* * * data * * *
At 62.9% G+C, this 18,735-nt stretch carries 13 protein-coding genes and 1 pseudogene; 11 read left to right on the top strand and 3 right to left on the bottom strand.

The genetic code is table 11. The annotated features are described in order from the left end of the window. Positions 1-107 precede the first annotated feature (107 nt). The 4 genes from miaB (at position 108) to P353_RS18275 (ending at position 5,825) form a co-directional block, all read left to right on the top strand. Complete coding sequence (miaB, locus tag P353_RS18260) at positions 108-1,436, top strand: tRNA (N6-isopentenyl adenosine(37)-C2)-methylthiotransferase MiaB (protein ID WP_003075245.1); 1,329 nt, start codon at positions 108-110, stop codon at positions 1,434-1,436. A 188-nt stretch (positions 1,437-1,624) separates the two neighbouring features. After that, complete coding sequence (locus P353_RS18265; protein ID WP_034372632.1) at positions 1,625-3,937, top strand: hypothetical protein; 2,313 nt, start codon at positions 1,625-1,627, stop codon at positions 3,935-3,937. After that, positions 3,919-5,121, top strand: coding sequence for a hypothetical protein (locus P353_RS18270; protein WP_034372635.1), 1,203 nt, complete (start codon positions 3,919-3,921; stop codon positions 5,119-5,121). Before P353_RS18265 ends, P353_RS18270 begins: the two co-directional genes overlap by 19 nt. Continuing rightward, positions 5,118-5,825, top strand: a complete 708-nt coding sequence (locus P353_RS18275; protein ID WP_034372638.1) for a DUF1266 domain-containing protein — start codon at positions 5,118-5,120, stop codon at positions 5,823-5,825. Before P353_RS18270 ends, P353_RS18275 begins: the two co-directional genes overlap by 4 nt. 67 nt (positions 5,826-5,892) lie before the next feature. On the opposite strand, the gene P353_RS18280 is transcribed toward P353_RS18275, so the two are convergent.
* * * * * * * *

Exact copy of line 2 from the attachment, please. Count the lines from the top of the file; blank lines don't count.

The genetic code is table 11. The annotated features are described in order from the left end of the window. Positions 1-107 precede the first annotated feature (107 nt). The 4 genes from miaB (at position 108) to P353_RS18275 (ending at position 5,825) form a co-directional block, all read left to right on the top strand. Complete coding sequence (miaB, locus tag P353_RS18260) at positions 108-1,436, top strand: tRNA (N6-isopentenyl adenosine(37)-C2)-methylthiotransferase MiaB (protein ID WP_003075245.1); 1,329 nt, start codon at positions 108-110, stop codon at positions 1,434-1,436. A 188-nt stretch (positions 1,437-1,624) separates the two neighbouring features. After that, complete coding sequence (locus P353_RS18265; protein ID WP_034372632.1) at positions 1,625-3,937, top strand: hypothetical protein; 2,313 nt, start codon at positions 1,625-1,627, stop codon at positions 3,935-3,937. After that, positions 3,919-5,121, top strand: coding sequence for a hypothetical protein (locus P353_RS18270; protein WP_034372635.1), 1,203 nt, complete (start codon positions 3,919-3,921; stop codon positions 5,119-5,121). Before P353_RS18265 ends, P353_RS18270 begins: the two co-directional genes overlap by 19 nt. Continuing rightward, positions 5,118-5,825, top strand: a complete 708-nt coding sequence (locus P353_RS18275; protein ID WP_034372638.1) for a DUF1266 domain-containing protein — start codon at positions 5,118-5,120, stop codon at positions 5,823-5,825. Before P353_RS18270 ends, P353_RS18275 begins: the two co-directional genes overlap by 4 nt. 67 nt (positions 5,826-5,892) lie before the next feature. On the opposite strand, the gene P353_RS18280 is transcribed toward P353_RS18275, so the two are convergent.